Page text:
A recent study found that Black and Latino parents check homework significantly more than their White and Asian counterparts. First place for doing something good. We should celebrate, right? However, research actually shows that parental involvement does not always benefit a child academically and may at times hinder their success. Some parents may actually be checking homework too much.
According to the National Center for Educational Statistics, Black (6.3 hours per week) and Latino (6.4 hours per week) students do approximately the same amount of homework per week as their White counterparts (6.8 hours per week). Fulfilling the model minority stereotype, Asian students spend 3.5 more hours on average doing homework per week. At least we dance better, though I don’t know for how long as there are probably more Asian b-boys/b-girls on the planet than there are people in New York City. We also check more homework. The report found that Black (83.1) and Latino (75.6) parents check their children’s homework significantly more than their White (57.2%) or Asian (59%) counterparts. Contrary to popular belief, this may not be a good thing.
Parental involvement is commonly offered as a solution by policy-makers for overcoming socioeconomic and racial achievement gaps. Parent engagement is promoted in both former president, George W. Bush’s No Child Left Behind Act, and President Obama’s Race to the Top. The message: Students can succeed if parents simply step up.
While policies point to parents, academic studies are not always able to draw a straight line from parental involvement to academic success. Keith Robinson and Angel L. Harris, authors of “The Broken Compass: Parental Involvement With Children’s Education,” conducted an extensive study examining the link between parental involvement and student outcomes. Their findings about homework are startling. When parents regularly help with their children’s homework, they actually perform worse. The study found that consistent homework help almost never improves test scores or grades.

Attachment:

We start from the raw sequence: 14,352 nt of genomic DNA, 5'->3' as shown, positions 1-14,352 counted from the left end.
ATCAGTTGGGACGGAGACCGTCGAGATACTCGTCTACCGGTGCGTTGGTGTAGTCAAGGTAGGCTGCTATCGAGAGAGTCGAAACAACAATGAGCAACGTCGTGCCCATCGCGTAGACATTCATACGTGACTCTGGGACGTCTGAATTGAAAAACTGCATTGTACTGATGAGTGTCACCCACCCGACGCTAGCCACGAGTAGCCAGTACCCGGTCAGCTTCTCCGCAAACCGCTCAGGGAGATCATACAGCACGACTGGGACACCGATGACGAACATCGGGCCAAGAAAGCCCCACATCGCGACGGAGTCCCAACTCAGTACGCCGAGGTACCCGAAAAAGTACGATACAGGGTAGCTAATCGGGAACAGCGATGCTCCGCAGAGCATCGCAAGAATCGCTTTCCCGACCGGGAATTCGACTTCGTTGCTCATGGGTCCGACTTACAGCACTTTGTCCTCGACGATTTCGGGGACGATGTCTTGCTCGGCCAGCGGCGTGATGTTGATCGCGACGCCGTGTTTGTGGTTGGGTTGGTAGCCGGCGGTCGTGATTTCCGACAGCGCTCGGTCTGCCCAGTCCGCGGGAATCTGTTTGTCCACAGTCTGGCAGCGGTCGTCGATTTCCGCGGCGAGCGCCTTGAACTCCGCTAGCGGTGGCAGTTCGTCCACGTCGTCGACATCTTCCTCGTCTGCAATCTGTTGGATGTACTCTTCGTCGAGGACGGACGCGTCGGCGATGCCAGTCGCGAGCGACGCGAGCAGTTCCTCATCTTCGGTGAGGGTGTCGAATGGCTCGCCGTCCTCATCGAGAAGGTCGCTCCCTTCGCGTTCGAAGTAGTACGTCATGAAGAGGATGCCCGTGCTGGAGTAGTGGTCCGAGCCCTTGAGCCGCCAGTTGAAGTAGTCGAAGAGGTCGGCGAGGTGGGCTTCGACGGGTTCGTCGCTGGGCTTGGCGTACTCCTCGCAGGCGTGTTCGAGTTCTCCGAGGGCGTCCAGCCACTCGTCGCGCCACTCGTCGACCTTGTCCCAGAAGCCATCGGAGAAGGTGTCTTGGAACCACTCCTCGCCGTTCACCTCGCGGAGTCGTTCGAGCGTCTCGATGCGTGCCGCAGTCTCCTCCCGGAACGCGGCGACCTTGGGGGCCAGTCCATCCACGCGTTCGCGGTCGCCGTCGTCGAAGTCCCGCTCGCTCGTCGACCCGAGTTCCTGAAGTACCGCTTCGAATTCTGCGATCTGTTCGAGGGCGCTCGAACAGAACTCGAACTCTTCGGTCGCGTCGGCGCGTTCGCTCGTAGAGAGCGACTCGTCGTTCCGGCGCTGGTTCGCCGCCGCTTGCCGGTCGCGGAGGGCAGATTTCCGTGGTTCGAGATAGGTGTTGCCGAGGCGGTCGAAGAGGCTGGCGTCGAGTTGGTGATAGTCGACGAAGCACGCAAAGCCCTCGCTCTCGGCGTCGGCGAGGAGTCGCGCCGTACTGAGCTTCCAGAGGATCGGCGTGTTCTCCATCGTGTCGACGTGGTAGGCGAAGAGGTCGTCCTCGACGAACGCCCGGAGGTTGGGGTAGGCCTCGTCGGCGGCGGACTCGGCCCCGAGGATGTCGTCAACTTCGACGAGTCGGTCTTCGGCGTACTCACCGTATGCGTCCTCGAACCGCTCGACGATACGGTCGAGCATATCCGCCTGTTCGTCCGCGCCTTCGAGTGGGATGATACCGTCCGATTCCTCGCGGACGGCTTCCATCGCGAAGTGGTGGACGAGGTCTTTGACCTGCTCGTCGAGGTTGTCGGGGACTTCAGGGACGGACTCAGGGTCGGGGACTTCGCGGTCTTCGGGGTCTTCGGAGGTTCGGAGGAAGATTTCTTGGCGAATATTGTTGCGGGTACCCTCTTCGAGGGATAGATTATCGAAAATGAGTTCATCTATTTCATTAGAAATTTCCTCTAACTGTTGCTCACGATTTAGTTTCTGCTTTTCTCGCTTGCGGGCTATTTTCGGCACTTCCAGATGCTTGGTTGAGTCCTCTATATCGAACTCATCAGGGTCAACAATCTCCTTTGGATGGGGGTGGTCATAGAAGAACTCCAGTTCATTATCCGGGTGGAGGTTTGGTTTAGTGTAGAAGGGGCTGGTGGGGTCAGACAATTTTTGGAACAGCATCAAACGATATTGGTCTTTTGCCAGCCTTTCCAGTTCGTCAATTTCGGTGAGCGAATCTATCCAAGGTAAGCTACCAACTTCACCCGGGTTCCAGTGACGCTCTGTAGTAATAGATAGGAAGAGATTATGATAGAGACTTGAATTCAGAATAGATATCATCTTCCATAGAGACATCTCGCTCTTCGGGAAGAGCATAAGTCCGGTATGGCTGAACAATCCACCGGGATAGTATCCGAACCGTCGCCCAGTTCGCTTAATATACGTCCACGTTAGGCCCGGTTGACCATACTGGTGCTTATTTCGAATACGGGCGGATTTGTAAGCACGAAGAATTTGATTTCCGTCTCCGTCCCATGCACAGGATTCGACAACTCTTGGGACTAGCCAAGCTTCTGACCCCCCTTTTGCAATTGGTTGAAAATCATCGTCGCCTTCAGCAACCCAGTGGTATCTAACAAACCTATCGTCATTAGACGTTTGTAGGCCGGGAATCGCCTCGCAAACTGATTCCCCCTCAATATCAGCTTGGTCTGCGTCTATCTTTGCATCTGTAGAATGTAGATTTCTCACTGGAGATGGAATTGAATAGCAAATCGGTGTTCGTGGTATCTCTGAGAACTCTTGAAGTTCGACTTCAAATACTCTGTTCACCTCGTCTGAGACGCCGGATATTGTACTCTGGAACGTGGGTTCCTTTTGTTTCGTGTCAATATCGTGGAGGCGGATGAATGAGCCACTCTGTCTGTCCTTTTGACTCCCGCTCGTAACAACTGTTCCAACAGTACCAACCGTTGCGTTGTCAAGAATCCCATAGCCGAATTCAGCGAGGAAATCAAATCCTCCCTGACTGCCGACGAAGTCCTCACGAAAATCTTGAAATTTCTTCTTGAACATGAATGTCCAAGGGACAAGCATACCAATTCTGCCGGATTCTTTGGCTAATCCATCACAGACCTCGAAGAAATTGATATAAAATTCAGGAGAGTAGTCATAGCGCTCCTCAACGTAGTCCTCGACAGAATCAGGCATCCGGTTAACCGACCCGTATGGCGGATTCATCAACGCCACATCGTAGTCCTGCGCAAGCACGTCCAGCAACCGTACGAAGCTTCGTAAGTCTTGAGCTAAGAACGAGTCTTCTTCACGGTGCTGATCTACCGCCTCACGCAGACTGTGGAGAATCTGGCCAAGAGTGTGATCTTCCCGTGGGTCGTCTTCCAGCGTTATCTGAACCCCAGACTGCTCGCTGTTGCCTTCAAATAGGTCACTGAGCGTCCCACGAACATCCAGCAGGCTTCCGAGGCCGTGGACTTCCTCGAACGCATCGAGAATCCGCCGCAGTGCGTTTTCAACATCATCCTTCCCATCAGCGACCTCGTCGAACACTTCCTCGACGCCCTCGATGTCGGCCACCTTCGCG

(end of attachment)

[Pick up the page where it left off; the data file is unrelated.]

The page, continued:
So, how should parents be setting up their children for success? While Robinson and Harris turned the idea of homework help on its head, they were able to determine specific habits that do make a positive impact. Here is a short list:
- Read aloud to young children (fewer than half are read to daily).
- Talk with teenagers about college plans.
- Make sure your child is placed with a teacher who has a good reputation. This was shown to raise reading and math test scores by as much as eight points. White parents are at least twice as likely as black and Latino parents to request a specific teacher.
- Set high expectations and then step back.
Of course, parents should always seek out help when necessary. Enrolling in a tutoring program to keep your child on grade level or finding a therapist to deal with behavioral issues are indispensable forms of parental involvement.
So Black parents, now that you know that you got an “A” in homework help, and that your homework help isn’t necessarily helping, you can pull it back a little. Children and school communities need all types of parental involvement that isn’t all about raising test scores, so show up. Be honest. You don’t like checking homework anyway. Plus, you need to do some more dancing. The Asians are catching up.